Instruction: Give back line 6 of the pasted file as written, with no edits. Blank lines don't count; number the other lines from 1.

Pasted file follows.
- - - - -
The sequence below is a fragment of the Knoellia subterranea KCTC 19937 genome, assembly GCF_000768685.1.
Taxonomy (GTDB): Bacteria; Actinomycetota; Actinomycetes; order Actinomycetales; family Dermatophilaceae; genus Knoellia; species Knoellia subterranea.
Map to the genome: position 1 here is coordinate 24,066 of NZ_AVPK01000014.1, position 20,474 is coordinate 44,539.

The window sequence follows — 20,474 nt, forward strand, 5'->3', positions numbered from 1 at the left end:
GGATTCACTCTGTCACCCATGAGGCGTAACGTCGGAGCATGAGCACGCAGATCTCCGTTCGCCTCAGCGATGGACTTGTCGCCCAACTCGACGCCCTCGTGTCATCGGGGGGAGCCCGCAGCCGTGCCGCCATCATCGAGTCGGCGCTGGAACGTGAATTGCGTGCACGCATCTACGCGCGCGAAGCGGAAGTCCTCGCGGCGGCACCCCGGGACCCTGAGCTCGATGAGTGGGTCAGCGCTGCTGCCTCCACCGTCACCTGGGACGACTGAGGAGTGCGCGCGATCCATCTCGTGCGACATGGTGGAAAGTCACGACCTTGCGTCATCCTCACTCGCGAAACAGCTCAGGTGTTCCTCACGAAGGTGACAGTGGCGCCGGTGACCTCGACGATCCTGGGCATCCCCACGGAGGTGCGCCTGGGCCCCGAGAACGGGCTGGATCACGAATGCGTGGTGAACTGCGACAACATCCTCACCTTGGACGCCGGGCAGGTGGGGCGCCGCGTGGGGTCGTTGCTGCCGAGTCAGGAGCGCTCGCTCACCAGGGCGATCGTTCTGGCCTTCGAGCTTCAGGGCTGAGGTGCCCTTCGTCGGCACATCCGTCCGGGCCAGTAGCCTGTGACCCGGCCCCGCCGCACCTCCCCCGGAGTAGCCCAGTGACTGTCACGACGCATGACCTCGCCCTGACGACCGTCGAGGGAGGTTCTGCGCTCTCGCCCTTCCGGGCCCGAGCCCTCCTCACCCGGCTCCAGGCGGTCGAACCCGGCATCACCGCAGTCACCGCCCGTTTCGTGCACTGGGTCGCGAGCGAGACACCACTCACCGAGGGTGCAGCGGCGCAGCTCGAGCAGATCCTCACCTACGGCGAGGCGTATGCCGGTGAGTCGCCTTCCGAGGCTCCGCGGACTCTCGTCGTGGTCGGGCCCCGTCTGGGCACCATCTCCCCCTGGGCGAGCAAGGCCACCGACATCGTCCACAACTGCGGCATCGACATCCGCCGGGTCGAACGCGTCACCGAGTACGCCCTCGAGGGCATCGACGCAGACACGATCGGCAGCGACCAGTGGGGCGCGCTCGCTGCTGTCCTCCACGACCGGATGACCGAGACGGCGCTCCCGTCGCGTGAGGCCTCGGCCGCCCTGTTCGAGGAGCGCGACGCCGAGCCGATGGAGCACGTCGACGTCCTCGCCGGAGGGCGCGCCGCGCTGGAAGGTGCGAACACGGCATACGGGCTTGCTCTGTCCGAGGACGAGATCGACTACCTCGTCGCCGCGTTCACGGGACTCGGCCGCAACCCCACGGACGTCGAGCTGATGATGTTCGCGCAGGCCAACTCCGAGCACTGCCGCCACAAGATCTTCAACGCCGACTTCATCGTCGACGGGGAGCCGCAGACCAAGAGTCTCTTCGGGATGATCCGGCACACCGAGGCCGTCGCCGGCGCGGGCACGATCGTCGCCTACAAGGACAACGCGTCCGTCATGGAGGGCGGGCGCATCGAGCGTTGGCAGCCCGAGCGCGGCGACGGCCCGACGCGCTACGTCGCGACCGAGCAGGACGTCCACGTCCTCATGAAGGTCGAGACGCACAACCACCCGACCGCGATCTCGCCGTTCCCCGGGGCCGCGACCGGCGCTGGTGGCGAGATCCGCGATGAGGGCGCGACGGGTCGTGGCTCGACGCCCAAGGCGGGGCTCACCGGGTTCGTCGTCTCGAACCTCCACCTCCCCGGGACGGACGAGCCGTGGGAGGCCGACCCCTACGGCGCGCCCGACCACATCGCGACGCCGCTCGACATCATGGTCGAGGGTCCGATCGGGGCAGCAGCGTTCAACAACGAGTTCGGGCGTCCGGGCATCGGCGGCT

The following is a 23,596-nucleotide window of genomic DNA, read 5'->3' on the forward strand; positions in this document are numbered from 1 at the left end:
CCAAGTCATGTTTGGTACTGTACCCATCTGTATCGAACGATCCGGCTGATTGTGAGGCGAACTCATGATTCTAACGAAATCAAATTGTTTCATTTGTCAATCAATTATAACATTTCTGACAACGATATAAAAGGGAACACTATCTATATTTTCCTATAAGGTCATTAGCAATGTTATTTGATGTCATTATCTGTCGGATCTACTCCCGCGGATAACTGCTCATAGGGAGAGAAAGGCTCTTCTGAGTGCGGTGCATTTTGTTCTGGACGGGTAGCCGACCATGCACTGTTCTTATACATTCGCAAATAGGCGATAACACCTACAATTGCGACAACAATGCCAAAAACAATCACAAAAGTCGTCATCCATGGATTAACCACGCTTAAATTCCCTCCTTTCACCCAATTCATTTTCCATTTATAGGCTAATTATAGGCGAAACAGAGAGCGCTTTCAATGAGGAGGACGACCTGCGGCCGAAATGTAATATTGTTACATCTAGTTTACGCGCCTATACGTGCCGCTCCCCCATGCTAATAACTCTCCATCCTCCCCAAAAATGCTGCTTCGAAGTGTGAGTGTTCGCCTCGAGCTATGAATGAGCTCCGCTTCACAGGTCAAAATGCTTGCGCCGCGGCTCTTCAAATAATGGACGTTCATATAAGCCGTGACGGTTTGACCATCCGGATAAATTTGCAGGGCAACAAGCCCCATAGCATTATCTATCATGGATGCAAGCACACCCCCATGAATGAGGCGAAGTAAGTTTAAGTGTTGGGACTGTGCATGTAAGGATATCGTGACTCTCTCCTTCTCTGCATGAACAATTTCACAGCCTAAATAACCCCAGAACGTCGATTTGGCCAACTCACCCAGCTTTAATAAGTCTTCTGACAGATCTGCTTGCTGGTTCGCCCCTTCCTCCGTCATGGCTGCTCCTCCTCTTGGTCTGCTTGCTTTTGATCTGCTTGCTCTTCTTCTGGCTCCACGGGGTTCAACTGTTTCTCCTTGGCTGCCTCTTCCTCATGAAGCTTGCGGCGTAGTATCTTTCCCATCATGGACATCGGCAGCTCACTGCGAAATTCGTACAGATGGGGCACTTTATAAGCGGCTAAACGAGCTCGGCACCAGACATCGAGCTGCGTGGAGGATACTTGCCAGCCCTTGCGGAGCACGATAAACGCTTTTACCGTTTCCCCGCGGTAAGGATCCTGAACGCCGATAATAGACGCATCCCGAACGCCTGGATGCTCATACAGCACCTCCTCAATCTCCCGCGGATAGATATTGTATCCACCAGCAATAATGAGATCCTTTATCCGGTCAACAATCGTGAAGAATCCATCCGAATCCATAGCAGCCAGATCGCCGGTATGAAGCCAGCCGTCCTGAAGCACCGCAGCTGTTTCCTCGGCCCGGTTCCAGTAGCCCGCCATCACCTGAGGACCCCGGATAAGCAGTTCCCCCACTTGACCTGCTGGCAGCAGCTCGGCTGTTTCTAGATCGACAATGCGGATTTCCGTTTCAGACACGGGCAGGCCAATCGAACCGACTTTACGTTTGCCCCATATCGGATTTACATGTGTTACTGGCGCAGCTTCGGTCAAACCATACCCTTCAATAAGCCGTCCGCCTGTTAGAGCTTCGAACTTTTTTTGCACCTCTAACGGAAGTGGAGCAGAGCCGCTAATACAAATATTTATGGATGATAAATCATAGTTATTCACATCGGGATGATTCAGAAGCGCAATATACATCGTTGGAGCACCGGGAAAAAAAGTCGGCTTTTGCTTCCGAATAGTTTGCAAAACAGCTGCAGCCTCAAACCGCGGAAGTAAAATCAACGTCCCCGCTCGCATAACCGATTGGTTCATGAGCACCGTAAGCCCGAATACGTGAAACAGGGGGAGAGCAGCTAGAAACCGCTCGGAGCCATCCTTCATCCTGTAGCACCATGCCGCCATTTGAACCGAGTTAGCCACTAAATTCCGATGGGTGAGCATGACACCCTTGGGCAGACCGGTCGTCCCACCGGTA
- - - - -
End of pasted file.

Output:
The following is a 23,596-nucleotide window of genomic DNA, read 5'->3' on the forward strand; positions in this document are numbered from 1 at the left end: